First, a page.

The use of “empathy” to market games and VR experiences was the subject of a pointed critique by independent game designer Robert Yang on his blog in 2017. Yang bluntly tackled the ethical dilemmas posed by “ethical machines.” He described his mistrust of “empathy” as a selling point, arguing that it has often been used to exploit the suffering of others while demanding nothing of the player other than that they “empathize”—a thing that’s difficult to prove, and of little use to oppressed communities. Referring to his own experience as a gay man who makes games for and about gay people, Yang proposed that perhaps “empathy machines” would more accurately be described as “appropriation machines”:
I'm very familiar with people annexing other peoples’ experiences under the banner of empathy. Specifically, I’ve been making realistic 3D games about gay relationships for a while, and the vast majority of my players and fans happen to be straight people. This leads to a widely held but incorrect assumption that I make my games for ‘straight people to understand what being gay is like’—and some of the worst homophobes on YouTube even call my games ‘gay simulators’ so they can react with disgust toward it.
This ‘straight empathy’ suddenly makes my games more about ‘how beautiful and benevolent the straight people are, to tolerate my gay existence instead of vomiting’—instead of highlighting gay culture or queer solidarity, as I intended. I want to imagine fantastic worlds where straight people aren't as important—and yet, they demand that I dance for them in VR, whenever they want, forever. For this reason, I hate it when people think my games are like empathy machines. I don't want your empathy, I want justice!
I tend to agree with Yang. It’s not clear that empathy is a meaningful goal for a developer to have when addressing subjects like homophobia, poverty, transphobia, racism, or war and displacement. The focus on empathy also reveals certain contradictions. For example, if empathetic games and “VR experiences” are not meant to be fun, it’s showing one’s ass to frame an experience of supposedly profound gravity through the language of entertainment. This was brought vividly to life when, in an incredibly ill-advised attempt at a live-stream in 2017, Mark Zuckerberg and Facebook’s head of social virtual reality, Rachel Franklin, decided to use their VR tool “Spaces” to “travel” to Puerto Rico in the aftermath of Hurricane Maria, superimposing cartoon avatars of themselves onto footage of the flooding and wreckage.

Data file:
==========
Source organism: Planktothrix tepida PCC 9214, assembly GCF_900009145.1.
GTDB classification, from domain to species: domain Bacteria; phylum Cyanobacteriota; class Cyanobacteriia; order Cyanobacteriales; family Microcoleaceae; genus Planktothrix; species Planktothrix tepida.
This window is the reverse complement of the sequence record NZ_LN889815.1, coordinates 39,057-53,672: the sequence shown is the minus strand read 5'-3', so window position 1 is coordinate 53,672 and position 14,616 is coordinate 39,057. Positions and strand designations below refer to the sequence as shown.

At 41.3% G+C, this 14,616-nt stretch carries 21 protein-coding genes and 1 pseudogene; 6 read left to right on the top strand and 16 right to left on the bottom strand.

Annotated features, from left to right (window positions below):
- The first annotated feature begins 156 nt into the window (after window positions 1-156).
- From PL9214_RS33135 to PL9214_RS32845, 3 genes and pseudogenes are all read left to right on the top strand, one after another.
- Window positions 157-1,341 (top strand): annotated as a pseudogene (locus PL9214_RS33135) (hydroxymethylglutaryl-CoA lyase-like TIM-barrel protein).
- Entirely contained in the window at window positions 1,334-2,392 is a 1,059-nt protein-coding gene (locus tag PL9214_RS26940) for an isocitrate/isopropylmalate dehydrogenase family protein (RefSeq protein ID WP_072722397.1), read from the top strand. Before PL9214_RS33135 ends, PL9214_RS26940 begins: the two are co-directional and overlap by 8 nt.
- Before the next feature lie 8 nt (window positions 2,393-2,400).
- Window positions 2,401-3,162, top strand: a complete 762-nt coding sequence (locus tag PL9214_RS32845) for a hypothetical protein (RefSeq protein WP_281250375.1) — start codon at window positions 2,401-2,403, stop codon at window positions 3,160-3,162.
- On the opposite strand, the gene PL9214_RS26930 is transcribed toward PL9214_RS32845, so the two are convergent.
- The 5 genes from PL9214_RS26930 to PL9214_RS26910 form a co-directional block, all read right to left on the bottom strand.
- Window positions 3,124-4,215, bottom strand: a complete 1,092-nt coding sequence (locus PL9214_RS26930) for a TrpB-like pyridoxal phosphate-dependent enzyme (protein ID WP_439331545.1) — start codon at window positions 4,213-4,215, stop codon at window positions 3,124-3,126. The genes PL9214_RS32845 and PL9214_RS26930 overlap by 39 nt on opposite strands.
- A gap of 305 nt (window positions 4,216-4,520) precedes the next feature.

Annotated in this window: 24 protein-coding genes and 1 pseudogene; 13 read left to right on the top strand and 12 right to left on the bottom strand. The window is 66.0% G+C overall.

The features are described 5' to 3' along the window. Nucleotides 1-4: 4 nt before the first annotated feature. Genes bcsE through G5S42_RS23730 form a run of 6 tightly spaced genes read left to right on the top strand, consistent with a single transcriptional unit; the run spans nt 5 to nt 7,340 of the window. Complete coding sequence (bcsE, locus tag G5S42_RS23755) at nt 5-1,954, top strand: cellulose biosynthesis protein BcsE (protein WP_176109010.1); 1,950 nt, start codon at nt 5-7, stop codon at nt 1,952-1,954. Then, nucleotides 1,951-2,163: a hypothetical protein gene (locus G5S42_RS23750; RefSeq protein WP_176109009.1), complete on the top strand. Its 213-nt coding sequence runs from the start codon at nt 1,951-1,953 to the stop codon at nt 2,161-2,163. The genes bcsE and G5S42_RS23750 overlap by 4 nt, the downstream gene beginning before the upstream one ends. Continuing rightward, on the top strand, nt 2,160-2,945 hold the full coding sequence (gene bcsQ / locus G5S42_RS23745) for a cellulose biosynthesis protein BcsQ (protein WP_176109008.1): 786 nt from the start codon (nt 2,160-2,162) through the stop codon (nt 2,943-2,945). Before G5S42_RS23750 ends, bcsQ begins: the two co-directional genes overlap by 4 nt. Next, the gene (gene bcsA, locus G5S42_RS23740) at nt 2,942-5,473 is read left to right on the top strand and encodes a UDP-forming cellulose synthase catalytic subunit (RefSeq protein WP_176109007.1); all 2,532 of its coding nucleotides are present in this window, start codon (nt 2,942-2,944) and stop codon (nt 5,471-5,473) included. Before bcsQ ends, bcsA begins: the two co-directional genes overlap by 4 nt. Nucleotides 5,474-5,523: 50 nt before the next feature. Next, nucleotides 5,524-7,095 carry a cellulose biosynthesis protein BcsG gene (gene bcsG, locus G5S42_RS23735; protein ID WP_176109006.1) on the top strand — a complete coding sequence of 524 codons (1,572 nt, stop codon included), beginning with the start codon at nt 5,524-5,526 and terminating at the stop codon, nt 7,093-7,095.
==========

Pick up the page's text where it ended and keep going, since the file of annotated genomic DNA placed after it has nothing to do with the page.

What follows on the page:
This is more than just a matter of poor taste. In many cases, these “empathy machines” may lead to outcomes that undermine their own stated purposes. In a revealing interview with NYT, de la Peña discusses her VR film, One Dark Night, based on the murder of 17-year-old Trayvon Martin by George Zimmerman. She says, “I’ve had a journalist say that they better understood Zimmerman’s position.”
While media can be both entertaining and edifying, pretending that empathy is a guaranteed outcome, and that the ludic dimension of VR experiences can be ignored, only confirms the accusation that “empathy” is marketing rhetoric used to make media properties sound more meaningful than they actually are. It also further obscures the motivations for making and consuming these properties, dressing up toys for the well-off as evolutionary leaps in science and art. Empathy rhetoric rarely if ever distinguishes between the intellectual or emotional variety, and it lies when it attempts to then guarantee compassion, solidarity, or any other “emotionally mature” response in those doing the empathizing. Rather than being an adequate stand-in for real emotional, artistic, or political engagement, “empathy” in and of itself is one of the most evasive and empty goals a work of art can have.
Likewise, if the elites that attend the World Economic Forum or Sundance play a game about poverty or global warming or the Syrian refugee crisis, but they are already ideologically and pragmatically predisposed to exacerbating all of those problems, of what use is their empathy to those whose suffering is being consumed as entertainment?
Empathy, Yang explains, has often been used historically by the dominant classes in a society to reconfigure the oppression of the underclasses into something more sympathetic and palatable to their sensibilities. By making oppressed groups more entertaining and “relatable,” the powerful can feel like they’re doing penance while simultaneously releasing themselves from any responsibility toward those groups.
A similar operation takes place today in “empathetic” technologies: betraying one’s class and struggling for material changes is hard and very often comes with no reward, but slick new technology that makes one feel like a good and understanding person is easy and offers an obvious reward. This way, players can feel like they’re doing something by literally stepping into a simulation, made up of the carefully shot and constructed perspectives of those who held the camera, and know the whole time that they’re beyond the realm of actual political accountability.
In Part 3 of this series, Polansky will touch on the largely forgotten history of virtual reality art projects, and the possibility for alternatives that aren’t beholden to market logic.